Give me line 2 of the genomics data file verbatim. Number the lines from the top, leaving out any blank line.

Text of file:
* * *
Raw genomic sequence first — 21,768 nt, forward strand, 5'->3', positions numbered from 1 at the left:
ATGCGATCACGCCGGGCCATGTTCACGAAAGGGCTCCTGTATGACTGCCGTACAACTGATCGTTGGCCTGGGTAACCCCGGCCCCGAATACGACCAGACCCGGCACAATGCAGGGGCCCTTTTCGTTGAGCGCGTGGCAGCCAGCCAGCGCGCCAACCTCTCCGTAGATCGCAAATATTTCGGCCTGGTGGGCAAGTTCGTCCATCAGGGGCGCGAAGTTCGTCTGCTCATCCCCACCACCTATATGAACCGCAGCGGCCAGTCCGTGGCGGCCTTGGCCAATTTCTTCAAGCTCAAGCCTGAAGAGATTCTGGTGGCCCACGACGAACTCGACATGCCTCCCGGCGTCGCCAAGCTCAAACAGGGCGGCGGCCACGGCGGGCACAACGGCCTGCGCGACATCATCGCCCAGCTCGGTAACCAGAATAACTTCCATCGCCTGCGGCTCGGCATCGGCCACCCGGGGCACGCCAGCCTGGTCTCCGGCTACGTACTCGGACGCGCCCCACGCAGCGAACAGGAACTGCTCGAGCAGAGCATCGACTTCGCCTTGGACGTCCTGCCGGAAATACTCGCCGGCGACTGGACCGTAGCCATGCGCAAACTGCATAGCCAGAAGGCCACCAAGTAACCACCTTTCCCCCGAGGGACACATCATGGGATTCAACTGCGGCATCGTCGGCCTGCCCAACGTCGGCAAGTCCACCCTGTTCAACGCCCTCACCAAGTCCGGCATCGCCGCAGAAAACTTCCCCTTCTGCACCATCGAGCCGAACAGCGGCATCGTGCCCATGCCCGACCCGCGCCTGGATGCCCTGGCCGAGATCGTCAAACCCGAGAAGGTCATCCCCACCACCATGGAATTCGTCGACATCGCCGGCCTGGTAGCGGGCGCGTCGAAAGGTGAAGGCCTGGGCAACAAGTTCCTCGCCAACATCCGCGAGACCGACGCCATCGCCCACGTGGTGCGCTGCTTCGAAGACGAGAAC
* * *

ATGCGATCACGCCGGGCCATGTTCACGAAAGGGCTCCTGTATGACTGCCGTACAACTGATCGTTGGCCTGGGTAACCCCGGCCCCGAATACGACCAGACCCGGCACAATGCAGGGGCCCTTTTCGTTGAGCGCGTGGCAGCCAGCCAGCGCGCCAACCTCTCCGTAGATCGCAAATATTTCGGCCTGGTGGGCAAGTTCGTCCATCAGGGGCGCGAAGTTCGTCTGCTCATCCCCACCACCTATATGAACCGCAGCGGCCAGTCCGTGGCGGCCTTGGCCAATTTCTTCAAGCTCAAGCCTGAAGAGATTCTGGTGGCCCACGACGAACTCGACATGCCTCCCGGCGTCGCCAAGCTCAAACAGGGCGGCGGCCACGGCGGGCACAACGGCCTGCGCGACATCATCGCCCAGCTCGGTAACCAGAATAACTTCCATCGCCTGCGGCTCGGCATCGGCCACCCGGGGCACGCCAGCCTGGTCTCCGGCTACGTACTCGGACGCGCCCCACGCAGCGAACAGGAACTGCTCGAGCAGAGCATCGACTTCGCCTTGGACGTCCTGCCGGAAATACTCGCCGGCGACTGGACCGTAGCCATGCGCAAACTGCATAGCCAGAAGGCCACCAAGTAACCACCTTTCCCCCGAGGGACACATCATGGGATTCAACTGCGGCATCGTCGGCCTGCCCAACGTCGGCAAGTCCACCCTGTTCAACGCCCTCACCAAGTCCGGCATCGCCGCAGAAAACTTCCCCTTCTGCACCATCGAGCCGAACAGCGGCATCGTGCCCATGCCCGACCCGCGCCTGGATGCCCTGGCCGAGATCGTCAAACCCGAGAAGGTCATCCCCACCACCATGGAATTCGTCGACATCGCCGGCCTGGTAGCGGGCGCGTCGAAAGGTGAAGGCCTGGGCAACAAGTTCCTCGCCAACATCCGCGAGACCGACGCCATCGCCCACGTGGTGCGCTGCTTCGAAGACGAGAAC